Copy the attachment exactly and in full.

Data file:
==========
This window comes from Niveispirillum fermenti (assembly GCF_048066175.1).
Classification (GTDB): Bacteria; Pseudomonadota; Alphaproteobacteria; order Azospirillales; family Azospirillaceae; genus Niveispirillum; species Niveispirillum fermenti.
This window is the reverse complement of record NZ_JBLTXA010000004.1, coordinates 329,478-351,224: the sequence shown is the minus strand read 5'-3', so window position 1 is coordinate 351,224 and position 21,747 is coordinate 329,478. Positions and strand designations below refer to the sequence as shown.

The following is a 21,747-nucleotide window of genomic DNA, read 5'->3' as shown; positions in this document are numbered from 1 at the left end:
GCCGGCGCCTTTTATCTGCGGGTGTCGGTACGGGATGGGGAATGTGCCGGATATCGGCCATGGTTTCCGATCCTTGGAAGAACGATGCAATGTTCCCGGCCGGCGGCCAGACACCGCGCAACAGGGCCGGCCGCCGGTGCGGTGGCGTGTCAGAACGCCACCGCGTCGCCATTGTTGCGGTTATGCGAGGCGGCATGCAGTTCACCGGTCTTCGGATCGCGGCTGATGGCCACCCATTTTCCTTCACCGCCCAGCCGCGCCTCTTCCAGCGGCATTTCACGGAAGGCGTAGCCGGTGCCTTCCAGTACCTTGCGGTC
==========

This window comes from Niveispirillum fermenti (assembly GCF_048066175.1).
Classification (GTDB): Bacteria; Pseudomonadota; Alphaproteobacteria; order Azospirillales; family Azospirillaceae; genus Niveispirillum; species Niveispirillum fermenti.
This window is the reverse complement of record NZ_JBLTXA010000004.1, coordinates 329,478-351,224: the sequence shown is the minus strand read 5'-3', so window position 1 is coordinate 351,224 and position 21,747 is coordinate 329,478. Positions and strand designations below refer to the sequence as shown.

The following is a 21,747-nucleotide window of genomic DNA, read 5'->3' as shown; positions in this document are numbered from 1 at the left end:
GCCGGCGCCTTTTATCTGCGGGTGTCGGTACGGGATGGGGAATGTGCCGGATATCGGCCATGGTTTCCGATCCTTGGAAGAACGATGCAATGTTCCCGGCCGGCGGCCAGACACCGCGCAACAGGGCCGGCCGCCGGTGCGGTGGCGTGTCAGAACGCCACCGCGTCGCCATTGTTGCGGTTATGCGAGGCGGCATGCAGTTCACCGGTCTTCGGATCGCGGCTGATGGCCACCCATTTTCCTTCACCGCCCAGCCGCGCCTCTTCCAGCGGCATTTCACGGAAGGCGTAGCCGGTGCCTTCCAGTACCTTGCGGTC